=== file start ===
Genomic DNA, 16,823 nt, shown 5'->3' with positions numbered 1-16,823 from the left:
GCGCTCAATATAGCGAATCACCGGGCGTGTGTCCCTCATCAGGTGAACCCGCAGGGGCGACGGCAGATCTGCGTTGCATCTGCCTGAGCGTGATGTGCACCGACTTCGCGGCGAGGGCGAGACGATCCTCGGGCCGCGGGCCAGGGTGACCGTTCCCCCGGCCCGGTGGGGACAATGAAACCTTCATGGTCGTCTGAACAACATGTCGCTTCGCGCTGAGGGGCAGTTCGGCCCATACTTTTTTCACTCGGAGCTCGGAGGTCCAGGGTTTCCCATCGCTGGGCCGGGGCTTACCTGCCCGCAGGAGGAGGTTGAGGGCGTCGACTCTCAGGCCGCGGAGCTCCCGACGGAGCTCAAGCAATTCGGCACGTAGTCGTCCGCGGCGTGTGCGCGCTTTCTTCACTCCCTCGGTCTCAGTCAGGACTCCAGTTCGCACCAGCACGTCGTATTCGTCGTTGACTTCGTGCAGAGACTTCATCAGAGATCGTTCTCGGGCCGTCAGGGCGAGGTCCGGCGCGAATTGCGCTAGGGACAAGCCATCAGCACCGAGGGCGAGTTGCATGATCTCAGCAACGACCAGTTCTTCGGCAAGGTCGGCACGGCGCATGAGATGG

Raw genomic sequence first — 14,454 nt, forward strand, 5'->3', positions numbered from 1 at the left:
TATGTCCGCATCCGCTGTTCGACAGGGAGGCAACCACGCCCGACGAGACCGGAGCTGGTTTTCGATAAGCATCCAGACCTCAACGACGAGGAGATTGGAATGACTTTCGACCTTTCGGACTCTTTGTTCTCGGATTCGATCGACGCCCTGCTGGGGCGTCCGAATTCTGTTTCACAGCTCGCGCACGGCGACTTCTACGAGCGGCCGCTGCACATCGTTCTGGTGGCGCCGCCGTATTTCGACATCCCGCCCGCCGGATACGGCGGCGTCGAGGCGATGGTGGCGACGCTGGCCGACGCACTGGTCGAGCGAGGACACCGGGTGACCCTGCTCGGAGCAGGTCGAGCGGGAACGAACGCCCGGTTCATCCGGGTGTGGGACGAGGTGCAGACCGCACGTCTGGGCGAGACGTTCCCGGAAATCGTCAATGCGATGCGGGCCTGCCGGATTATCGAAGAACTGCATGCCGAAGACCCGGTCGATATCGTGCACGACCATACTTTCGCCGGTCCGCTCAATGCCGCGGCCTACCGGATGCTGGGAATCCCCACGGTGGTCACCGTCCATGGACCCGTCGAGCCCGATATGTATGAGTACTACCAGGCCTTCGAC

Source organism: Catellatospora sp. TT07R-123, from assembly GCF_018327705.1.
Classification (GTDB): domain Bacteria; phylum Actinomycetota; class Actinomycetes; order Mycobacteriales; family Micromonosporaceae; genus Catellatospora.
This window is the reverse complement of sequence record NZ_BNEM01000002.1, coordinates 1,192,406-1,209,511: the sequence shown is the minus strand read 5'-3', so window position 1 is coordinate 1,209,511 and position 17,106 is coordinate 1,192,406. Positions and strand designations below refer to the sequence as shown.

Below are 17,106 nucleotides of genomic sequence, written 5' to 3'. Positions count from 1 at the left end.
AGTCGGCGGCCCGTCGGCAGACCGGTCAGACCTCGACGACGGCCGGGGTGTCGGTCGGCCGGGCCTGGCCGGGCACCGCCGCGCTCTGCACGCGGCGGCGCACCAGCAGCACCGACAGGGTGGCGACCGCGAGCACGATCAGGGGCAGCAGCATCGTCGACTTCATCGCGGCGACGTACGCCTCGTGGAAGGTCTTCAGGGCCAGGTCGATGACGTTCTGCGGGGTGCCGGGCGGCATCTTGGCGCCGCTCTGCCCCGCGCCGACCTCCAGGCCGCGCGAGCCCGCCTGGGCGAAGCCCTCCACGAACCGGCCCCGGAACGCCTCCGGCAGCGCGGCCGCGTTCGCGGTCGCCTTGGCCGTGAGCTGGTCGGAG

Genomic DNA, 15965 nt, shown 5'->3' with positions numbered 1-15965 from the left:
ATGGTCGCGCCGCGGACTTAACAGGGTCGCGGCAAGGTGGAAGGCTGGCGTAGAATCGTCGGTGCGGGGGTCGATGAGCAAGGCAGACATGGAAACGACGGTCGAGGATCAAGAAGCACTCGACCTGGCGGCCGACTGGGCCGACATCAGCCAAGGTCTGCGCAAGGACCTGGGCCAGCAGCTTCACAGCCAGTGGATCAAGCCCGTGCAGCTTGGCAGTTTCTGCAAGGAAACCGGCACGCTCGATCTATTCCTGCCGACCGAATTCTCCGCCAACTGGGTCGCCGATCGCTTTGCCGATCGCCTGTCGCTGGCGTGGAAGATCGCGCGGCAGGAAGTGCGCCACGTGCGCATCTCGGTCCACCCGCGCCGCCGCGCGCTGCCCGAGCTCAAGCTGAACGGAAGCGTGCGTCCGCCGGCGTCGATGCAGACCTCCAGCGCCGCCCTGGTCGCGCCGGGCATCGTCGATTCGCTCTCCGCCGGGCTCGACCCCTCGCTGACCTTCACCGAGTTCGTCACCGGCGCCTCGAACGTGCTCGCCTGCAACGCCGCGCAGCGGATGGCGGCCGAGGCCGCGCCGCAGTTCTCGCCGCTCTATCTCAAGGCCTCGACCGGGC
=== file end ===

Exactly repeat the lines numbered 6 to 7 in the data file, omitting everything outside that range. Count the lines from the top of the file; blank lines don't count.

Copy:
Classification (GTDB): domain Bacteria; phylum Actinomycetota; class Actinomycetes; order Mycobacteriales; family Micromonosporaceae; genus Catellatospora.
This window is the reverse complement of sequence record NZ_BNEM01000002.1, coordinates 1,192,406-1,209,511: the sequence shown is the minus strand read 5'-3', so window position 1 is coordinate 1,209,511 and position 17,106 is coordinate 1,192,406. Positions and strand designations below refer to the sequence as shown.